At the airport serving Simferopol, commercial flights were landing and taking off despite dozens of armed men in military uniforms without markings patrolling with assault rifles. They didn't stop or search people leaving or entering the airport, and refused to talk to journalists.

One man who identified himself only as Vladimir said the men were part of the Crimean People's Brigade, which he described as a self-defense unit ensuring that no "radicals and fascists" arrive from other parts of Ukraine. There was no way to verify his account.

The airport deployments came a day after masked gunmen with rocket-propelled grenades and sniper rifles seized the parliament and government offices in Simferopol and raised the Russian flag. Ukrainian police cordoned off the area but didn't confront the gunmen. They remained in control of the buildings Friday.

The Russian foreign and defense ministries had no comment. Russia's state RIA Novosti and Interfax cited an unnamed official from the Russian Black Sea Fleet denying involvement, saying Russian servicemen stationed in Crimea have not moved into the airports and denying that the Russian military was in control there.

Tensions between the two countries were high, however. Russia continued with massive combat readiness exercises involving most of its troops in western and southern Russia that it said were unrelated to the Ukraine conflict. The moves were reminiscent of Cold War brinksmanship.

The Kremlin, in a statement published late Thursday, said President Vladimir Putin had instructed the government to "maintain contacts with the counterparts in Kiev in what concerns trade and economic ties between Russia and Ukraine."

Moscow has been sending mixed signals about Ukraine but pledged to respect its territorial integrity. Putin has long dreamed of pulling Ukraine, a country of 46 million people considered the cradle of Russian civilization, closer into Moscow's orbit.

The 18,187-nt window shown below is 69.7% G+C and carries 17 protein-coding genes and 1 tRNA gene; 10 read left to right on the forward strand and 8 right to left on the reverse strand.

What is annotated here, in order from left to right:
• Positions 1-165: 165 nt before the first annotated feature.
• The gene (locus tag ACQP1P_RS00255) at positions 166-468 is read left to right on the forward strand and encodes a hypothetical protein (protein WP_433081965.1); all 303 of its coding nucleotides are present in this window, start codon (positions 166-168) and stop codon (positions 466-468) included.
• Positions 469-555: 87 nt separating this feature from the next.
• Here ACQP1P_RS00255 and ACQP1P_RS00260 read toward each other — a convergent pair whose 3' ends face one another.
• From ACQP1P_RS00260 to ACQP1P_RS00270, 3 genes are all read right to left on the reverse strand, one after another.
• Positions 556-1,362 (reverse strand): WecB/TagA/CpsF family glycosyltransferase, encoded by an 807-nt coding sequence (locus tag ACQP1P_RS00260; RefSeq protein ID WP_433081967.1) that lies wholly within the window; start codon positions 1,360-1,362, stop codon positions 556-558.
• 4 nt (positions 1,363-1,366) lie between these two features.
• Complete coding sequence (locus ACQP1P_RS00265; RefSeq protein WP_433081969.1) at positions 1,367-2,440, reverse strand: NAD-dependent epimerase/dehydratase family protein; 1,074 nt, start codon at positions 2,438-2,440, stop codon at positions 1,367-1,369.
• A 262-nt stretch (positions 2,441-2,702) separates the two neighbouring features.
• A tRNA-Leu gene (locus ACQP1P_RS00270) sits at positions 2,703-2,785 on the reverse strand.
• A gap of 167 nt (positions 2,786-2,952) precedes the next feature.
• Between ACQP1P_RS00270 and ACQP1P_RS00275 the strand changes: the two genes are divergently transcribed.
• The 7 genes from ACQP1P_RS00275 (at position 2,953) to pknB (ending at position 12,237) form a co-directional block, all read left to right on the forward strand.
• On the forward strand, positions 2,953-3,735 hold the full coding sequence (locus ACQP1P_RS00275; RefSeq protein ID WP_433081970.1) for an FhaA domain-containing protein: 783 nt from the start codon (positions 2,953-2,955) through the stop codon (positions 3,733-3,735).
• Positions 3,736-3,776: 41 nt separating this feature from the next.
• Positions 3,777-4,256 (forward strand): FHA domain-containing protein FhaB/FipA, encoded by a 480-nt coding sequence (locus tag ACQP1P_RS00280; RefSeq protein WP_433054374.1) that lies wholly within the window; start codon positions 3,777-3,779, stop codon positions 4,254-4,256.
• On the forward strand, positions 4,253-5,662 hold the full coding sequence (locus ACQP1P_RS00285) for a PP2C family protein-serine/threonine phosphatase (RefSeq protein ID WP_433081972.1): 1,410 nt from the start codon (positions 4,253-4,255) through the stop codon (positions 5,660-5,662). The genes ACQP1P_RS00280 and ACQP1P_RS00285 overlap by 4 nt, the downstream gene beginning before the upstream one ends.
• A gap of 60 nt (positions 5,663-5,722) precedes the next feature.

Meanwhile, Swiss prosecutors announced they had launched a criminal investigation against Yanukovych and his son Aleksander over "aggravated money laundering." They said police and Geneva's chief prosecutor conducted a search and seized documents Thursday at the premises of a company owned by Aleksander Yanukovych.

Switzerland and Austria both said they would freeze any assets Yanukovych and his entourage might have in those countries.

Ukraine's population is divided in loyalties between Russia and the West, with much of western Ukraine advocating closer ties with the European Union while eastern and southern regions look to Russia for support.

Crimea, a southeastern peninsula of Ukraine that has semi-autonomous status, was seized by Russian forces in the 18th century under Catherine the Great, and was once the crown jewel in Russian and then Soviet empires.

It became part of Ukraine in 1954 when Soviet leader Nikita Khrushchev transferred jurisdiction from Russia, a move that was a mere formality until the 1991 Soviet collapse meant Crimea landed in an independent Ukraine.

In a bid to shore up Ukraine's fledgling administration, the International Monetary Fund has said it is "ready to respond" to Ukraine's bid for financial assistance; Ukraine's finance ministry has said it needs $35 billion over the next two years to avoid default.

The European Union is also considering emergency loans for a country that is the chief conduit of Russian natural gas to western Europe.

And Putin, in his statement, asked his government to "hold consultations with foreign partners including the IMF and the G8 nations to provide financial aid to Ukraine."


AP reporters Dalton Bennett in Sevastopol, Maria Danilova and Karl Ritter in Kiev and Nataliya Vasilyeva in Moscow contributed to this report.

© 2014 The Associated Press. All rights reserved. This material may not be published, broadcast, rewritten or redistributed. Learn more about our Privacy Policy and Terms of Use.

Join the discussion

1000|Characters 1000  Characters
rjollierroger February 28 2014 at 9:03 AM

Remember when Russia invaded Georgia, (not talking about the Georgia N. of Fl.),? I don't remember anyone complaining that our then POTUS was weak and Russia did not fear him. I know of a lot of former terrorist who would beg to differ with you about this POTUS, if they could.

Flag Reply +1 rate up
astronauty February 28 2014 at 9:56 AM